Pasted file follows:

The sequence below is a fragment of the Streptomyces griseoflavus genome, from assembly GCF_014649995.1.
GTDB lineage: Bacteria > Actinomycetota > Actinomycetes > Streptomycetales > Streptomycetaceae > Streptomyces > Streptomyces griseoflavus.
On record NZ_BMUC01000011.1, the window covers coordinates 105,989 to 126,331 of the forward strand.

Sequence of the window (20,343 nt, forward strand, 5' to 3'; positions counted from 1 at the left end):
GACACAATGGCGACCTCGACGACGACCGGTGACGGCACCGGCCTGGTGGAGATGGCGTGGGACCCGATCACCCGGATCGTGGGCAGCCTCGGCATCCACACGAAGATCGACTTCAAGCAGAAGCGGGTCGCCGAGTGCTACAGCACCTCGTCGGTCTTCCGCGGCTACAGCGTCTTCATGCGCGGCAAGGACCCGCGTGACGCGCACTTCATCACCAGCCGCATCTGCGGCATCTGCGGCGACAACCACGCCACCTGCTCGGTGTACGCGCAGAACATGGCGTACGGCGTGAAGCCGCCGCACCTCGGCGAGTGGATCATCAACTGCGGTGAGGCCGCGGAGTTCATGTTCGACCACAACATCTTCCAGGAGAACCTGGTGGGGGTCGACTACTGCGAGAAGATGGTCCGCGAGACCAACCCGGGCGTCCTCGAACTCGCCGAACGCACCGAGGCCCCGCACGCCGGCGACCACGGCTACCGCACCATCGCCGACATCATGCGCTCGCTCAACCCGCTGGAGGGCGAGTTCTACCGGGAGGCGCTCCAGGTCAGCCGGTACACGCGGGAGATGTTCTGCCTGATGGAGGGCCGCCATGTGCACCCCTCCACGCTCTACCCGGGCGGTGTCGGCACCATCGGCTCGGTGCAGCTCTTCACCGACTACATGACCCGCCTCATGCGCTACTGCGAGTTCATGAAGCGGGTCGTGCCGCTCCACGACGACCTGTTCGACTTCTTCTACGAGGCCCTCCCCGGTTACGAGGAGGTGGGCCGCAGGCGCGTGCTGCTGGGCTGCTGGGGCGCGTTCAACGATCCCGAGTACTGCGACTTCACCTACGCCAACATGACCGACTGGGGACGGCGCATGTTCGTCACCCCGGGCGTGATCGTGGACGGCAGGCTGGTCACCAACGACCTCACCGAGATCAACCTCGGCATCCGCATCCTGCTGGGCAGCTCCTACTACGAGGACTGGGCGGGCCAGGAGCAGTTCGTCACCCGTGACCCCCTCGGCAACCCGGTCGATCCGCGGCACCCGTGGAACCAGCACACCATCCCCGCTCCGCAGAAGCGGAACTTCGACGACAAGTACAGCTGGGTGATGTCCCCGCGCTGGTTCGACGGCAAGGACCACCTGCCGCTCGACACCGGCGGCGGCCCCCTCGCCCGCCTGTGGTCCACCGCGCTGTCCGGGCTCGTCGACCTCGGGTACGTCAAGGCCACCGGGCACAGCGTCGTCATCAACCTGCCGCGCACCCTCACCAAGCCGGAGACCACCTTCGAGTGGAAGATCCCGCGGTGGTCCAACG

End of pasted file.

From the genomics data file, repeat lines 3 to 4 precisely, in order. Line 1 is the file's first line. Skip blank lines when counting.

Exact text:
On record NZ_BMUC01000011.1, the window covers coordinates 105,989 to 126,331 of the forward strand.

Sequence of the window (20,343 nt, forward strand, 5' to 3'; positions counted from 1 at the left end):